After that, Aereo plans to add more cities a few times each year.
Aereo announced the expansion on Tuesday in Las Vegas, as the annual International CES gadget show formally opened.
One factor for the initial round was a market's proximity to Aereo's headquarters in New York, in case engineers need to board a train or a plane to resolve problems. Weather also was a factor, as much of the construction is taking place during winter months.
Another consideration was demographics. One key target will be people in their 20s who have never subscribed to cable or satellite TV, a group Aereo terms the “cord nevers.” Research from Nielsen shows that younger Americans tend to watch more video over the Internet and less on traditional TV than older audiences.
Kanojia said Aereo is offering broadcasters a way to reach younger audiences where they spend their time.
The National Association of Broadcasters disagrees. NAB spokesman Dennis Wharton likened Aereo to someone who steals a six-pack of Coke, shares cans with friends and then claims to be helping the soda company promote its product.
“If you're selling the program for a fee and not compensating the rights holder for that product, that's fundamentally unfair and violates the copyright law,” Wharton said.
Aereo, which wouldn't reveal how many subscribers it has, said it will keep prices the same in the new markets, though the available channels will vary.
Not all channels will be offered to everyone in a given market. For example, a Virginia subscriber might be blocked from a Maryland station even though both are in the Washington market. Aereo said it will use data from the Federal Communications Commission to calculate whether that subscriber would normally be able to pick up that station using a regular antenna.
Out-of-market stations won't be available, even if both markets are served by Aereo after the expansion. A New York subscriber who takes a trip to Chicago, for instance, would be able to watch only Chicago stations — and not New York channels — while in the Windy City.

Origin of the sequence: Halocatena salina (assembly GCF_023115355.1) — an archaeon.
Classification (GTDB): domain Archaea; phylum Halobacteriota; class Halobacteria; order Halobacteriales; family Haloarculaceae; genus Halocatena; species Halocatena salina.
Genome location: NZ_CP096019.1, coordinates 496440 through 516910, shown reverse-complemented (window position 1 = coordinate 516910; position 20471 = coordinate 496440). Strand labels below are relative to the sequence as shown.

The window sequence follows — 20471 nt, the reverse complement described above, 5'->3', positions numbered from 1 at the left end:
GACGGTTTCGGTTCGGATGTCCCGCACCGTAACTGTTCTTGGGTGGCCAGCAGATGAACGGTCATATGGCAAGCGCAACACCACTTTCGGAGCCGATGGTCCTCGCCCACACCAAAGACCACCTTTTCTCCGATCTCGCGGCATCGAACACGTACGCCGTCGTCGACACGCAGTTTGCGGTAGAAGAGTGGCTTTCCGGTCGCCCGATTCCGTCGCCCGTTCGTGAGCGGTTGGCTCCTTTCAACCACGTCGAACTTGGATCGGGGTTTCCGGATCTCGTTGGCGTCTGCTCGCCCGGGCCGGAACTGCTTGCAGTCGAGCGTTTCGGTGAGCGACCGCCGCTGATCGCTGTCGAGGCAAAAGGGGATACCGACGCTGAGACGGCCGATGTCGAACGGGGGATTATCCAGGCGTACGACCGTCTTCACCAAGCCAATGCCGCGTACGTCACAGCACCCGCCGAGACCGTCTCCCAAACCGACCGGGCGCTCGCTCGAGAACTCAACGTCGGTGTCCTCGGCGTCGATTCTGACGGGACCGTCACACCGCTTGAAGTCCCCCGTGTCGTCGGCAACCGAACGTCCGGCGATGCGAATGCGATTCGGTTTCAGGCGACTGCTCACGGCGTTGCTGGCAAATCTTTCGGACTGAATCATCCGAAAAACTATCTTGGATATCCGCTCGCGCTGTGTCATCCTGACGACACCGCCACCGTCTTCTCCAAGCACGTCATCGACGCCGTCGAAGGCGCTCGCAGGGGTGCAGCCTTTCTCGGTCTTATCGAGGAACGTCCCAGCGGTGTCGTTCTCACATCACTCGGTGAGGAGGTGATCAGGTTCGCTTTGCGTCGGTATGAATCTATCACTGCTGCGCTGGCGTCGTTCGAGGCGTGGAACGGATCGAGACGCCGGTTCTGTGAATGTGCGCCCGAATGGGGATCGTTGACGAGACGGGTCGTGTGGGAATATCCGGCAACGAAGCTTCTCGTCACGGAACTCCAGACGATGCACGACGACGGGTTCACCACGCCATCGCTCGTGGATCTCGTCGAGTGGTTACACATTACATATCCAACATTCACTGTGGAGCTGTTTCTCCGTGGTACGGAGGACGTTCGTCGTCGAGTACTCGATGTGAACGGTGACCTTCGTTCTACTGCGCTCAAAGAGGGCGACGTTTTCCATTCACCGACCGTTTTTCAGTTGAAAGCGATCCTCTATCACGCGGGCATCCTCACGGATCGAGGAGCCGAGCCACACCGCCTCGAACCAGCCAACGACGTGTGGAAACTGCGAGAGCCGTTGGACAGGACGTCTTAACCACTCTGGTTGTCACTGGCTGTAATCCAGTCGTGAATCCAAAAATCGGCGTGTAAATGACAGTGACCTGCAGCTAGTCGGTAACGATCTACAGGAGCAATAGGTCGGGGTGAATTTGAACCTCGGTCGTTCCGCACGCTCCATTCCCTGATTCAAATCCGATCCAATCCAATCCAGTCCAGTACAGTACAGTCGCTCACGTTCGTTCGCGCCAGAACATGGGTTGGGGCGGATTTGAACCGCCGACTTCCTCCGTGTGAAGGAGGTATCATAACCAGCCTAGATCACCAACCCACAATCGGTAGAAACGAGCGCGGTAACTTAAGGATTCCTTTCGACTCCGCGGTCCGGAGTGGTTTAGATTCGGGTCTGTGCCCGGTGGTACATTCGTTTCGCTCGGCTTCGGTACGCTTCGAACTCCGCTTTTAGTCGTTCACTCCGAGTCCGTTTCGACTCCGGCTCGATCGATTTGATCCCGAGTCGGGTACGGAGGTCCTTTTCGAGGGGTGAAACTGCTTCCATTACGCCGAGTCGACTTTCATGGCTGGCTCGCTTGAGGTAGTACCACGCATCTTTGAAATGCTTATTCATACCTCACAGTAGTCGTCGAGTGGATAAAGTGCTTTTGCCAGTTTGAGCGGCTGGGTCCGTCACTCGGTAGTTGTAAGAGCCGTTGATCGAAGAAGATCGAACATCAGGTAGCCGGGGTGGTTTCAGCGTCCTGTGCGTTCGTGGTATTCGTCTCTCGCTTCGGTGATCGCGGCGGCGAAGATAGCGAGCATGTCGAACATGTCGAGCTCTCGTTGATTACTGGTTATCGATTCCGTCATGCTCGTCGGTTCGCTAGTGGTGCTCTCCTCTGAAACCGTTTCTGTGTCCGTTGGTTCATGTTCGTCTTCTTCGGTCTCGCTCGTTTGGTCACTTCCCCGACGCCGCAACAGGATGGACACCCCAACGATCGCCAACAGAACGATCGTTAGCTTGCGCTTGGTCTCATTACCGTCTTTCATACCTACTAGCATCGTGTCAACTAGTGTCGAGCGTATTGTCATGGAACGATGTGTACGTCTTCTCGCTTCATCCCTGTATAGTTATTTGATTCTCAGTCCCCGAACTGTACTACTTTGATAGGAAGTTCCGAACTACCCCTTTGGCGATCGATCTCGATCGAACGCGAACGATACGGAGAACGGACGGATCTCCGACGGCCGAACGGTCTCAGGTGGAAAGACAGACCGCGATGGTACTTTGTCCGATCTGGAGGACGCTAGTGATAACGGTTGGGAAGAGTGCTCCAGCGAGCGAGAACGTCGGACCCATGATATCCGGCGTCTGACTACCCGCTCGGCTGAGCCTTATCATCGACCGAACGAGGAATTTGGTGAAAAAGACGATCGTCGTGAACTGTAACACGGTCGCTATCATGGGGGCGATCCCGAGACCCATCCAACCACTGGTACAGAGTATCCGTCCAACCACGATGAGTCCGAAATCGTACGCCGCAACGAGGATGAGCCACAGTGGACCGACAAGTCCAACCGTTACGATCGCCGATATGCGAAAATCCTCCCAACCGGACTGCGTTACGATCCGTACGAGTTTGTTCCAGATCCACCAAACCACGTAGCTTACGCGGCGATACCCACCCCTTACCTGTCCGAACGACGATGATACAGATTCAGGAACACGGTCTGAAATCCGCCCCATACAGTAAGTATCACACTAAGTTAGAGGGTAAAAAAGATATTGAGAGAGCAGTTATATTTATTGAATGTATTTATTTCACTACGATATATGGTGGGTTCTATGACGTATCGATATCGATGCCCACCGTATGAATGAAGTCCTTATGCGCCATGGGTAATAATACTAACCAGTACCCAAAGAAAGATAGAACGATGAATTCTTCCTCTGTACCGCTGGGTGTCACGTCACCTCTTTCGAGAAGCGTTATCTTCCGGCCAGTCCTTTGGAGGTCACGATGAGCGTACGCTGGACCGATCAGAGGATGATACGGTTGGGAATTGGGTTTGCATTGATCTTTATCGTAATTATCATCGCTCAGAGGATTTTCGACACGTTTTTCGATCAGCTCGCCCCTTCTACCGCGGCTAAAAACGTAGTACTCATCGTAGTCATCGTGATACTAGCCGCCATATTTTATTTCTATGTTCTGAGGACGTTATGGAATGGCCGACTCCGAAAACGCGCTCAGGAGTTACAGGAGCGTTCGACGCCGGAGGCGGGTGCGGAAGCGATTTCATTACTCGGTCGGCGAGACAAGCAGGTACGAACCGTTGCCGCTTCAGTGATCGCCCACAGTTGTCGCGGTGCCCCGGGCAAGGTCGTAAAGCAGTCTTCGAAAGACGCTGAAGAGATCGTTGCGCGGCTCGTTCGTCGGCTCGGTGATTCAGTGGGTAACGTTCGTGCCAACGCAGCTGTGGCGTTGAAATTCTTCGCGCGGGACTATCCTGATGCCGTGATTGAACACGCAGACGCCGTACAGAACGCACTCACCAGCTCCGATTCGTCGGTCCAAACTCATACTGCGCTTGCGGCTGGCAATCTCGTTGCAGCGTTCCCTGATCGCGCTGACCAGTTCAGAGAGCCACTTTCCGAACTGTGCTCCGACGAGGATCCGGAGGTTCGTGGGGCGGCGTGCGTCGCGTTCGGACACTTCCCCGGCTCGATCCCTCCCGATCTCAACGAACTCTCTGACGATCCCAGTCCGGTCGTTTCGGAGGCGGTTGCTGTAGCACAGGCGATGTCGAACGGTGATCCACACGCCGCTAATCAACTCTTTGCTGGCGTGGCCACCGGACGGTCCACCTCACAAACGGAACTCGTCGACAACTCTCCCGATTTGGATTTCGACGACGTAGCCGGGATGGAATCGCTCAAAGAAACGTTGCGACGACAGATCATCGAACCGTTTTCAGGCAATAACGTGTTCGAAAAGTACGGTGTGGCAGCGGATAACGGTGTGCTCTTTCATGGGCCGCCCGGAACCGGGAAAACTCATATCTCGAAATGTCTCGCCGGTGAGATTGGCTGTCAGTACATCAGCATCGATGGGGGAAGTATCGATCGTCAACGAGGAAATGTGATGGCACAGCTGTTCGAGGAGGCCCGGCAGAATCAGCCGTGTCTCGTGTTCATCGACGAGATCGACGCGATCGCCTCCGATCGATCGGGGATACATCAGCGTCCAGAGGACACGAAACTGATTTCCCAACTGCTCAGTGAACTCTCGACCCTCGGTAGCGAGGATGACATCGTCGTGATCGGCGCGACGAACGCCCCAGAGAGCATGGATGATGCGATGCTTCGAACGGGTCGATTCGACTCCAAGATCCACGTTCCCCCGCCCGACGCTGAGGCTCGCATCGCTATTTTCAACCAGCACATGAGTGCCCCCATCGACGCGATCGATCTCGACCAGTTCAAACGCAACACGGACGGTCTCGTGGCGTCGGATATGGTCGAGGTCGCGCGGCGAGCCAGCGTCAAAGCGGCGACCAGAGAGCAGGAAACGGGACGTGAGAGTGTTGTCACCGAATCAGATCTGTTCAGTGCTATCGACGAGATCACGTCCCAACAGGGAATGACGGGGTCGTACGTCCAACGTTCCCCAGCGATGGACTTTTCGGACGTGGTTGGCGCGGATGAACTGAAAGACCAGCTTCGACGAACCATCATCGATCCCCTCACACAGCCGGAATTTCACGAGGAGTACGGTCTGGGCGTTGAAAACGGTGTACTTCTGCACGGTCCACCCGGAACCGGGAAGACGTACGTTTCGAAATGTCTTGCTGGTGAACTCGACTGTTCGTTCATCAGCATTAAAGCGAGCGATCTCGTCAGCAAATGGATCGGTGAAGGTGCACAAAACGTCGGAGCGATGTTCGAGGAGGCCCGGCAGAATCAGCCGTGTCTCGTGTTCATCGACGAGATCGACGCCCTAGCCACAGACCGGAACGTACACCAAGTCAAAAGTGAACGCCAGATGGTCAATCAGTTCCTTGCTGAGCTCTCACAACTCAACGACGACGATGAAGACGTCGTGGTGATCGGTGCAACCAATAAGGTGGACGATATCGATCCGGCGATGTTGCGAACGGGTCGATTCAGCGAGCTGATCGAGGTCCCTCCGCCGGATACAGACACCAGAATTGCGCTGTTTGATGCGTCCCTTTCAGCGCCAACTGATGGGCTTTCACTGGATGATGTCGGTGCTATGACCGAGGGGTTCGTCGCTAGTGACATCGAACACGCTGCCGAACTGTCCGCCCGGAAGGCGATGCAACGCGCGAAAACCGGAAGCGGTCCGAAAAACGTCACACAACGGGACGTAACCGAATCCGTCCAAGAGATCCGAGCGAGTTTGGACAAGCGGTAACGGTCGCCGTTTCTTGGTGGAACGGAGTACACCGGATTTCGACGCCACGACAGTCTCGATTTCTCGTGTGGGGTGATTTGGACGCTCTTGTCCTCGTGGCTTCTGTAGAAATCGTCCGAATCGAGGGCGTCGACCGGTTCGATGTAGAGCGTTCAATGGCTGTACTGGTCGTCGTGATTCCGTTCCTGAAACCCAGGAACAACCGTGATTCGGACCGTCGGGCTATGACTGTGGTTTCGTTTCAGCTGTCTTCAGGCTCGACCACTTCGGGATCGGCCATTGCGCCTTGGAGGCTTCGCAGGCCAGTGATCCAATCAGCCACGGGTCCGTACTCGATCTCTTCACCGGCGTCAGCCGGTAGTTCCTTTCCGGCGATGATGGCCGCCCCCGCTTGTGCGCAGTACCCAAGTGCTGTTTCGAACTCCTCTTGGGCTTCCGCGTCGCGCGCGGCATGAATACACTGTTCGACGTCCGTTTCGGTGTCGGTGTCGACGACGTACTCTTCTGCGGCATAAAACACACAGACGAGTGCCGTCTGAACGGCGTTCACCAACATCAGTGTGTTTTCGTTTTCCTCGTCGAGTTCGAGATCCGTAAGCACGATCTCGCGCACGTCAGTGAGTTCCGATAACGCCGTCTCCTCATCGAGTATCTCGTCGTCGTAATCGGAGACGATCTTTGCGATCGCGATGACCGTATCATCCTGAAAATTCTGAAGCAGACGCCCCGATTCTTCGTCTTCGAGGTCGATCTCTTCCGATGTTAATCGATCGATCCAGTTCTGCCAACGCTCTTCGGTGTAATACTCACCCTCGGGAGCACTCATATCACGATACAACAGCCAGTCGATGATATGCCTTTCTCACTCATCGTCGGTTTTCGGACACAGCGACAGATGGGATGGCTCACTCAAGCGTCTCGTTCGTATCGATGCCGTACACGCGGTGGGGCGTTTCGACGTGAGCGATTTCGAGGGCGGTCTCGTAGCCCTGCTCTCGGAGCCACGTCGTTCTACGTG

In doing so, Aereo continues to tread the boundaries of copyright law.
A 1992 federal cable law allows broadcasters to demand licensing fees from services that retransmit their signals, even if a station offers its signal over the air for free. Cable and satellite companies spend millions of dollars for those rights and often blame price hikes on the fees. High-profile disputes over such fees have led to blackouts of stations on some TV lineups, as broadcasters aren't required to offer their signals to any of these services.
Aereo argues that it isn't subject to those fees because it uses thousands of dime-size antennas to pick up signals and assigns them to subscribers one at a time. The company insists it is merely renting an antenna to the customer, and it's the customer who enables the transmission, the way one would with a home antenna. If two subscribers record the same show, two antennas would be assigned and two copies would be stored on the virtual DVR. The setup is inefficient; Aereo admits it's done solely because of copyright law.
Judge Alison Nathan sided with Aereo last summer, denying broadcasters a request to shut down the service pending resolution of the lawsuits filed in March by major networks and local stations, as well as producers of some of their shows. Nathan ruled that while the service might hurt broadcasters' ability to make money, the law left her no other choice.
Nathan had relied on a 2008 court decision involving a remote DVR service offered by Cablevision Systems Corp. In their appeal, broadcasters pointed out that Cablevision was already paying licensing fees for TV signals, so the court was deciding whether the company had to pay extra for the new service. Cable and satellite TV operators are not plaintiffs in the lawsuits against Aereo, but Cablevision filed a brief saying that Aereo should be subject to the same fees that cable companies have to pay.
Aereo's early investors include Diller's IAC/InterActiveCorp, which owns Match.com, Ask.com and other websites. On Tuesday, Aereo said it has closed on a second round of financing, worth $38 million and led by IAC and Highland Capital Partners.